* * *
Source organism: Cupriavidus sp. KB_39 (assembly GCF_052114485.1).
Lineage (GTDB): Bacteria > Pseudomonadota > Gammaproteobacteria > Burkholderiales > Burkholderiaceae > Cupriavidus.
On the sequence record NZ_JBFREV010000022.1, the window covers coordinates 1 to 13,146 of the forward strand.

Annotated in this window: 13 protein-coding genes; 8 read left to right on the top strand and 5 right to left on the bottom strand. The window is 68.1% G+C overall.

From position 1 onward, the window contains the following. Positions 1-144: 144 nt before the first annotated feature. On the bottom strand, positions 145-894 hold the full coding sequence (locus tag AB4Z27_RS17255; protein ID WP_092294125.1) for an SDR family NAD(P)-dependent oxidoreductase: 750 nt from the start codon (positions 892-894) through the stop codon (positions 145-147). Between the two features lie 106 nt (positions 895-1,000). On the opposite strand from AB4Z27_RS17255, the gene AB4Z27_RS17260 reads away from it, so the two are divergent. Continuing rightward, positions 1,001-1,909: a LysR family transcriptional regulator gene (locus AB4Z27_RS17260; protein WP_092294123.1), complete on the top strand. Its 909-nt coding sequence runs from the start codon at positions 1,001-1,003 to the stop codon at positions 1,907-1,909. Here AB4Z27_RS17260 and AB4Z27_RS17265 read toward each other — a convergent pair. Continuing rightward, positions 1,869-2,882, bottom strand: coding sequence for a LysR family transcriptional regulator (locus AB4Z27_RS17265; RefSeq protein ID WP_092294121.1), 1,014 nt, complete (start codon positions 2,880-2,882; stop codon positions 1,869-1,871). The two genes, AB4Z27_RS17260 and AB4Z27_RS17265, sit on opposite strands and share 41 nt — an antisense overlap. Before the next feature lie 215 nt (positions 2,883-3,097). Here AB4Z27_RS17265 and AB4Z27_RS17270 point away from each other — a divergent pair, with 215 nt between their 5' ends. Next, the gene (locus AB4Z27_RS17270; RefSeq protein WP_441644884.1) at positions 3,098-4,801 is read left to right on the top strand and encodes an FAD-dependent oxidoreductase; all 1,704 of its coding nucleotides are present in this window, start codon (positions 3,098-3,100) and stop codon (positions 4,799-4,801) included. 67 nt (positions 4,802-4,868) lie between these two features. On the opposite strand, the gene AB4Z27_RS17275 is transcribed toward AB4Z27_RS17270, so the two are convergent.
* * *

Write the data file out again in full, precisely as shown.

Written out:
Source organism: Cupriavidus sp. KB_39 (assembly GCF_052114485.1).
Lineage (GTDB): Bacteria > Pseudomonadota > Gammaproteobacteria > Burkholderiales > Burkholderiaceae > Cupriavidus.
On the sequence record NZ_JBFREV010000022.1, the window covers coordinates 1 to 13,146 of the forward strand.

Annotated in this window: 13 protein-coding genes; 8 read left to right on the top strand and 5 right to left on the bottom strand. The window is 68.1% G+C overall.

From position 1 onward, the window contains the following. Positions 1-144: 144 nt before the first annotated feature. On the bottom strand, positions 145-894 hold the full coding sequence (locus tag AB4Z27_RS17255; protein ID WP_092294125.1) for an SDR family NAD(P)-dependent oxidoreductase: 750 nt from the start codon (positions 892-894) through the stop codon (positions 145-147). Between the two features lie 106 nt (positions 895-1,000). On the opposite strand from AB4Z27_RS17255, the gene AB4Z27_RS17260 reads away from it, so the two are divergent. Continuing rightward, positions 1,001-1,909: a LysR family transcriptional regulator gene (locus AB4Z27_RS17260; protein WP_092294123.1), complete on the top strand. Its 909-nt coding sequence runs from the start codon at positions 1,001-1,003 to the stop codon at positions 1,907-1,909. Here AB4Z27_RS17260 and AB4Z27_RS17265 read toward each other — a convergent pair. Continuing rightward, positions 1,869-2,882, bottom strand: coding sequence for a LysR family transcriptional regulator (locus AB4Z27_RS17265; RefSeq protein ID WP_092294121.1), 1,014 nt, complete (start codon positions 2,880-2,882; stop codon positions 1,869-1,871). The two genes, AB4Z27_RS17260 and AB4Z27_RS17265, sit on opposite strands and share 41 nt — an antisense overlap. Before the next feature lie 215 nt (positions 2,883-3,097). Here AB4Z27_RS17265 and AB4Z27_RS17270 point away from each other — a divergent pair, with 215 nt between their 5' ends. Next, the gene (locus AB4Z27_RS17270; RefSeq protein WP_441644884.1) at positions 3,098-4,801 is read left to right on the top strand and encodes an FAD-dependent oxidoreductase; all 1,704 of its coding nucleotides are present in this window, start codon (positions 3,098-3,100) and stop codon (positions 4,799-4,801) included. 67 nt (positions 4,802-4,868) lie between these two features. On the opposite strand, the gene AB4Z27_RS17275 is transcribed toward AB4Z27_RS17270, so the two are convergent.